Aviation’s Elevator Operator: Flying Skydivers

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With sport parachuting continuing to grow in popularity, there's an increasing demand for pilots to carry skydivers aloft. Here's what's involved in being a jump pilot.

There has been one light quietly continuing to burn despite the dark news of declining general aviation activity—that’s sport parachuting, you know, skydiving. While the number of pilots has dropped, airports are closing and new aircraft sales just struggle along, skydiving activity has been consistently growing. Canny airport managers looking at red ink in their ledgers, where hangars go unrented and fuel sales slump, are seeking out skydiving operations for their airports. Often, skydiving proves to be the key that revitalizes an airport, bringing people out to experience a new adventure in aviation. Fuel sales go up and some of those who came out to skydive decide to learn to fly.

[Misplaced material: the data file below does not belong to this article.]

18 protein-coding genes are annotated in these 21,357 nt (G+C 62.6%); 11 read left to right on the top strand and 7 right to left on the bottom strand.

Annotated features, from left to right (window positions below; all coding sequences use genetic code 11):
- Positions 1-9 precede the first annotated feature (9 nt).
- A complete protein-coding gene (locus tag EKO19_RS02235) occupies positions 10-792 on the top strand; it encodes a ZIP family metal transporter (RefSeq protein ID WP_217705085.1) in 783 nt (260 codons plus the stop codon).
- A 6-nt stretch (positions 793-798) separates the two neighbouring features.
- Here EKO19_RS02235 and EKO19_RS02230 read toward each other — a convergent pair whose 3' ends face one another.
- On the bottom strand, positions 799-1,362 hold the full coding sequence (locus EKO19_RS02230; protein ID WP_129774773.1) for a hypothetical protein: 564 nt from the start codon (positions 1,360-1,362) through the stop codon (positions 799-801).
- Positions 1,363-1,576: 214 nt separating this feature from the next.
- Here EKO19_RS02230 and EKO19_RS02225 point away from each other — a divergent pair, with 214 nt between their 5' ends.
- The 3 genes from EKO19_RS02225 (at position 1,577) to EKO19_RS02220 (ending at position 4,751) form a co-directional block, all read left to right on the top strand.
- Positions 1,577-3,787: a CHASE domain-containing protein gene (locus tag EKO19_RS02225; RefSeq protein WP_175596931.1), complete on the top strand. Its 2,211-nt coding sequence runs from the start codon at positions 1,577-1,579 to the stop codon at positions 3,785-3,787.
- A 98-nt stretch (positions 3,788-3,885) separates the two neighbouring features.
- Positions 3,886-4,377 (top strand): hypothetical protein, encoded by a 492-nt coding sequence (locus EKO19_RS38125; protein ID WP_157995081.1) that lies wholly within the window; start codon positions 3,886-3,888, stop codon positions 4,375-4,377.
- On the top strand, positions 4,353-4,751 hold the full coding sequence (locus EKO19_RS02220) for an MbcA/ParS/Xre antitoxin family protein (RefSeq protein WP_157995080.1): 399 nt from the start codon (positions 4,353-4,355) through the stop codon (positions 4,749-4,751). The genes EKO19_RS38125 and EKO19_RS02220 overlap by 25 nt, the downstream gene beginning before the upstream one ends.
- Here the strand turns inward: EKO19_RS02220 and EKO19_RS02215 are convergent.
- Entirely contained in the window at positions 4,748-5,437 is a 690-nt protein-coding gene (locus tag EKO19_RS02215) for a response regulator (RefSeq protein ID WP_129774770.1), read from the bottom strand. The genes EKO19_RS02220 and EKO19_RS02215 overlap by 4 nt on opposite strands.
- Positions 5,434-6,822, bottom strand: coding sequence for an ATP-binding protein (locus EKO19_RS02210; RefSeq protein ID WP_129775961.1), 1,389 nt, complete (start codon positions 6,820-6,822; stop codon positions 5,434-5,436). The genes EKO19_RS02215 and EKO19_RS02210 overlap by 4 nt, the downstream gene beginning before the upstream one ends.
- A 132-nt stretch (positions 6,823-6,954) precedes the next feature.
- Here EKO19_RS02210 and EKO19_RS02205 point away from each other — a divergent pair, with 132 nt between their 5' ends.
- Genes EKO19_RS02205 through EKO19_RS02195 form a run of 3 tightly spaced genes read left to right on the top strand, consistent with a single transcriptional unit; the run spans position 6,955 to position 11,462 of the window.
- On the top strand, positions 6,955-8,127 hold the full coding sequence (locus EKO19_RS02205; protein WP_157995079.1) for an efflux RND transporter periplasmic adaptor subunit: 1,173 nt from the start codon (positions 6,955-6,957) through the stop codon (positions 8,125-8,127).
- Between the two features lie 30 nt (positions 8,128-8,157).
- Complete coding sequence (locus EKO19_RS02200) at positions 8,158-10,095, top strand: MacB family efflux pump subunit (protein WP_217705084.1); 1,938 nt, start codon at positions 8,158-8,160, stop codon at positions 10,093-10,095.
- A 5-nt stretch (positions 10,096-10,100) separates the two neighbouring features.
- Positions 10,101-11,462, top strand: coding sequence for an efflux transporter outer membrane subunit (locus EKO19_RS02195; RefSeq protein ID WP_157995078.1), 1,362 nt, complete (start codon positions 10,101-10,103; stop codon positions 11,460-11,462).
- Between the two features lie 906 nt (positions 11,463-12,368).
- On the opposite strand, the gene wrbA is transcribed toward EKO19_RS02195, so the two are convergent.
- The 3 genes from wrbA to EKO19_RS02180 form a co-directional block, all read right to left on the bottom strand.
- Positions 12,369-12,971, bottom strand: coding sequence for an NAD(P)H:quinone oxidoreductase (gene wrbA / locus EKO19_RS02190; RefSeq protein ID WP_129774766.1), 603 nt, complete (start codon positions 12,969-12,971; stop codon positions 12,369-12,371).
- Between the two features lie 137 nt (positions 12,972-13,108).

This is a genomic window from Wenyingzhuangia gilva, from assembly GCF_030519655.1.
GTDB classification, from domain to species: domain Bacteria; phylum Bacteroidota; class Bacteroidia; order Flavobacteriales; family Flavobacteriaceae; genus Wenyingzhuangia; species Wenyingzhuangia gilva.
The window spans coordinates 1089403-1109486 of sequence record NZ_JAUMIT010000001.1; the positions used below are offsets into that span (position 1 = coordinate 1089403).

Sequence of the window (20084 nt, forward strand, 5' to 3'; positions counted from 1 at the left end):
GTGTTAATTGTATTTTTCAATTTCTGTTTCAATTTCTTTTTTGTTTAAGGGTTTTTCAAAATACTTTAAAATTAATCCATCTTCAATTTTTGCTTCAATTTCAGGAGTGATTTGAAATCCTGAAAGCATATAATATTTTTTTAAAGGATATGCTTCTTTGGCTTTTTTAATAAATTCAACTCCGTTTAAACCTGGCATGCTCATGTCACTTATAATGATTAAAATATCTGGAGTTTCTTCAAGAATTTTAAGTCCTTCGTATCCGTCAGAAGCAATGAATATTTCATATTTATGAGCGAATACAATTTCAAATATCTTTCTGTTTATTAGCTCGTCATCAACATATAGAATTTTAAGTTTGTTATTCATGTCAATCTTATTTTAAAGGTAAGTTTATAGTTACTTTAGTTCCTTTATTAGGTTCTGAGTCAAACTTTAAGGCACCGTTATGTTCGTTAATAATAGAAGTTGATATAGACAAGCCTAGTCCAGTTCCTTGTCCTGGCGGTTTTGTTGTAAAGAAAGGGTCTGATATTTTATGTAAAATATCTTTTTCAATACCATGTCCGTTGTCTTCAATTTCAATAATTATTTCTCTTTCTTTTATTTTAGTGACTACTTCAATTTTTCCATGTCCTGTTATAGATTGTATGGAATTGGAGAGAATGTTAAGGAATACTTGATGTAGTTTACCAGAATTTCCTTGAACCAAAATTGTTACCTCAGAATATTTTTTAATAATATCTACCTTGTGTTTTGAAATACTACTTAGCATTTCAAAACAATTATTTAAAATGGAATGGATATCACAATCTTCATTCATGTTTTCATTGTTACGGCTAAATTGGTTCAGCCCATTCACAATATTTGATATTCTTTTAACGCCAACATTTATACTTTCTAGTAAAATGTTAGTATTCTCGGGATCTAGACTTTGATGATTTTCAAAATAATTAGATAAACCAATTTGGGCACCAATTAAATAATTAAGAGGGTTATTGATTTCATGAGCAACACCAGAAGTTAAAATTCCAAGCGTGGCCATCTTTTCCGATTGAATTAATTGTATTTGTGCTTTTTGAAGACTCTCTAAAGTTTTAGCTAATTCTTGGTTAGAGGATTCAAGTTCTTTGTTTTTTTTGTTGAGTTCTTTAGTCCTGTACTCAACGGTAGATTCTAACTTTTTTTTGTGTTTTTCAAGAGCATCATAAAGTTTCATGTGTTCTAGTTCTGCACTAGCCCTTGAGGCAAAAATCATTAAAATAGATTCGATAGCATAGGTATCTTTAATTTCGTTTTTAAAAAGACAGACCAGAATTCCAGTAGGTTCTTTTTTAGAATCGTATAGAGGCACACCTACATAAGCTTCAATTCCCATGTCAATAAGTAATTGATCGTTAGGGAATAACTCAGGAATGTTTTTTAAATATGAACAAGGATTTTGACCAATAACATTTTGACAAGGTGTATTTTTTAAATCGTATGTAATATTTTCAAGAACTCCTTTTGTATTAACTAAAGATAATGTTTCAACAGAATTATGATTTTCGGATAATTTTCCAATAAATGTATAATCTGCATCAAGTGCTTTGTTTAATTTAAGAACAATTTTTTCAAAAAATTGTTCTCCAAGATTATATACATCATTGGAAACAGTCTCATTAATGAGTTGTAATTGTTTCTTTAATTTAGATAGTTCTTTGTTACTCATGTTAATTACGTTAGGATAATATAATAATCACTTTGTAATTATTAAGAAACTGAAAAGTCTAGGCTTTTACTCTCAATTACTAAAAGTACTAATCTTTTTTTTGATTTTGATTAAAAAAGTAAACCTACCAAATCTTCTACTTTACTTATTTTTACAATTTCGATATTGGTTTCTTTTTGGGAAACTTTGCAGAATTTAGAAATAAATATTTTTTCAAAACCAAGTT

The door to skydiving adventure lies in the jump pilot. Someone has got to safely and efficiently fly skydivers to altitude and then hustle back down so to the ground so they can load up and do it again. Many professional pilots started their aviation careers as jump pilots—and discovered the combination of required stick and rudder skills, ATC communication needs and significant level of responsibility as pilot in command in a challenging environment served to prepare them well for the airline world. More than a few who went on to corporate and airline positions are still jump pilots on their days off.